The University of Alberta is mourning physicist Richard Taylor, an alumnus who won a Nobel Prize for groundbreaking research that proved the existence of subatomic particles called quarks for the first time.
"In physics, it's one of the biggest results ever," said Jim Pinfold, a physics professor at University of Alberta who knew Taylor personally.
"The fact that he managed to explain what made up most of the matter in the universe, it's just absolutely incredible.
"This rather humble native son of Alberta."
Taylor died at his home in California near the Stanford University campus on Feb 22. He was 88.
While the scientific community will remember Taylor for his contribution in the understanding of all objects, large and small, his friends and colleagues will remember his dry wit and unwavering humility, Pinfold said.
"He was a big man, big-hearted, big-spirited with a great sense of humour, which was often self-deprecating," Pinfold said in an interview Monday with CBC Radio's Edmonton AM.
"On the other hand, he was a no nonsense type of a guy, bluntly honest, and a brilliant experimental physicist."
'I wasn't stupid but I wasn't working that hard.' -Richard Taylor
Known as Dick to friends,Taylor was born in Medicine Hat, Alta., in 1929.
According to an obituary posted by Stanford University, the atomic bomb blasts of 1945 inspired Taylor to pursue physics.
By his own admission, Taylor was a poor student. He never graduated high school but proved adept enough at science and math that a teacher was able to secure him a place at the University of Alberta.
He went on to earn a bachelor of science degree in 1950 and a master's degree two years later, but his poor studying habits prevailed on campus.
"University was fun, but I was not a particularly good student," Taylor said in a 2008 interview.
"I wasn't trying all that hard. I played a lot of poker in the residence and then at end of the third year, I was handed the three-year B.Sc. and tossed out of the honours program and I stayed to get a masters degree.
"I had to begun to like some of the things that were going on in physics laboratories and I was getting a little bit handy at doing experiments."
"I wasn't stupid but I wasn't working that hard."
Upon graduation, Taylor married fellow U of A grad Rita Jean Bonneau and was accepted to Stanford University, where he earned his PhD as part of the High Energy Physics Laboratory.
Taylor would spend three years at École Normale Supérieure in Paris and a year at the Lawrence Berkeley Laboratory in California.
He returned to Stanford in 1962, where construction had just begun on a two-mile-long particle accelerator, one of the world's largest atom smashers.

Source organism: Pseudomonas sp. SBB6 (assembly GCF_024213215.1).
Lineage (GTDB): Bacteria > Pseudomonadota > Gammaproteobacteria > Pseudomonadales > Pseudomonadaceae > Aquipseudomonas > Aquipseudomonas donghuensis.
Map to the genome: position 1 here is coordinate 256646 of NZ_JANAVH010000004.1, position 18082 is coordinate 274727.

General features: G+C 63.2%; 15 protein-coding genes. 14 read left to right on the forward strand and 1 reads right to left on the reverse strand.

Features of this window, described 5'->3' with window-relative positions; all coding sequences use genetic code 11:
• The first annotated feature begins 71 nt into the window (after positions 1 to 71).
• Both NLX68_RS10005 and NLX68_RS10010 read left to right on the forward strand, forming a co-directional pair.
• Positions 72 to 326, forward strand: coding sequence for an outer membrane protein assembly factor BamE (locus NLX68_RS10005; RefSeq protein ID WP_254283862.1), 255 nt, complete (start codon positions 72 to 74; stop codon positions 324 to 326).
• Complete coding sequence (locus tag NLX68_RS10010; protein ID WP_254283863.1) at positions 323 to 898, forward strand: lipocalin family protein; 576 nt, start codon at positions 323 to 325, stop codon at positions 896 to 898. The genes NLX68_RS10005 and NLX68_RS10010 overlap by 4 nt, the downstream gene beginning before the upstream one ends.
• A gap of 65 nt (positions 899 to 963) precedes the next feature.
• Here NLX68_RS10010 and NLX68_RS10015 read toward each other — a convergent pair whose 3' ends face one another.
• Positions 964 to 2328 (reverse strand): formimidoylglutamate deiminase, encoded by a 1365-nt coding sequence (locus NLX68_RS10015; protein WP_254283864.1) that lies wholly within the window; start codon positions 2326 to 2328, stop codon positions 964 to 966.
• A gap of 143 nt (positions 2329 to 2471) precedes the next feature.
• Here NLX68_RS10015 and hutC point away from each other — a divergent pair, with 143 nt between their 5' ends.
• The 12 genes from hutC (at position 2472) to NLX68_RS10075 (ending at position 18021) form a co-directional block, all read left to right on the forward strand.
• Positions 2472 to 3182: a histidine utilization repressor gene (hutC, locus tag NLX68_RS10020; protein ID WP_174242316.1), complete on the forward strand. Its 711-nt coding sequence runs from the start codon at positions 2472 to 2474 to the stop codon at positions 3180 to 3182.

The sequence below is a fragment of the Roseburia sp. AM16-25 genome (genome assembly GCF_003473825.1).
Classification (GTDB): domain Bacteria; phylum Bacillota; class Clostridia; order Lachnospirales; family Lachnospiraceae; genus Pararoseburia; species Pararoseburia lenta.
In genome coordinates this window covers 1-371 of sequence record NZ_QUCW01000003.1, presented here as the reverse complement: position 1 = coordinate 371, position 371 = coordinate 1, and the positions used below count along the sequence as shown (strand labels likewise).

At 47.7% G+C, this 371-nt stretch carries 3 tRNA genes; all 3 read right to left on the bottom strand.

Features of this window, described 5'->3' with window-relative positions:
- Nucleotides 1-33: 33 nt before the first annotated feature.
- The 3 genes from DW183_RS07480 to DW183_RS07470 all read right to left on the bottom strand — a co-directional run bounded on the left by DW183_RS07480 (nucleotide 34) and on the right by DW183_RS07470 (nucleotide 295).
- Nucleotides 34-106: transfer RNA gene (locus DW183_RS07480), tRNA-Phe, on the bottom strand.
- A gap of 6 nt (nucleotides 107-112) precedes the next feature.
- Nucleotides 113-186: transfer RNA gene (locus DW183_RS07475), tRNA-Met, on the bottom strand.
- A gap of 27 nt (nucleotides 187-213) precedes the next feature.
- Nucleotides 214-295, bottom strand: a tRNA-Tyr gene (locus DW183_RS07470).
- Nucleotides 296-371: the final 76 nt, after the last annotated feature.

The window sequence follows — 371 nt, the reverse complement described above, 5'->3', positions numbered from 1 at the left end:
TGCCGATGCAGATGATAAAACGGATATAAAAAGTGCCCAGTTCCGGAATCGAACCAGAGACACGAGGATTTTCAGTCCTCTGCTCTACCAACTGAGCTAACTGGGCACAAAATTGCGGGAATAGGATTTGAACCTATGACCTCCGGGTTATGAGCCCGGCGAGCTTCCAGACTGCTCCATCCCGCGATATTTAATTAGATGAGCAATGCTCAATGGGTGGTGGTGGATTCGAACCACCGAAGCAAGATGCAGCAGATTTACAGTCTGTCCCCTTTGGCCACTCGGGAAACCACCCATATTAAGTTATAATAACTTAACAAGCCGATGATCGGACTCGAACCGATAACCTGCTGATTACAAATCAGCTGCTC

Taylor and colleagues from the Massachusetts Institute of Technology ran experiments on the accelerator and in 1968 proved the existence of quarks, the subatomic particles forming the basis of 99 per cent of all matter.
The experiments also provided the first evidence for the existence of gluons, elementary particles that "glue" quarks together, forming protons and neutrons.
The research helped lay the foundation for what is known as the Standard Model of particle physics, which establishes the fundamental particles of the universe and the forces that govern their interactions.
"Before that time, we had this vast collection of particles and did not know how they were put together," said high-energy physicist and Stanford professor Martin Breidenbach, who participated in the experiments as a graduate student at MIT.
"The Standard Model was a way of basing all the hadronic particles we knew about, including protons and neutrons, on more fundamental particles called quarks, and once that was clear, this whole big mess fell away."
In 1990, Taylor and his colleagues Jerome Friedman and Henry Kendall shared the Nobel Prize for their work. Taylor is the only U of A alumnus to ever be awarded the prize.
Despite his international acclaim, Taylor remained humble about his crowning achievement.
"You need to understand what the Nobel Prize is," Taylor said in 2008. "To win one you need some talent and some luck. And if you're really smart, you don't need much luck.
"If you're not really smart, you need a lot of luck and I was very lucky because I was here when we built this big accelerator, and I worked hard on building the experimental facilities for it."
'The quarks and the stars were here when you came, and they will be here when you go.' - Richard Taylor
While Taylor made his home in California, Alberta was never far from his mind.
In 1992, he accepted an invitation to join the U of A's physics department as an adviser and began making annual visits. He would continue the tradition for 20 years.
In 2005, Taylor was named a Companion of the Order of Canada, honouring his outstanding lifetime achievement and service to the country.
In the end, Taylor was just a touch introspective about his life's work.
"The quarks and the stars were here when you came, and they will be here when you go," he once said.
"They have no sense of humour so, if you want a world where more people smile, you will have to fix things yourselves."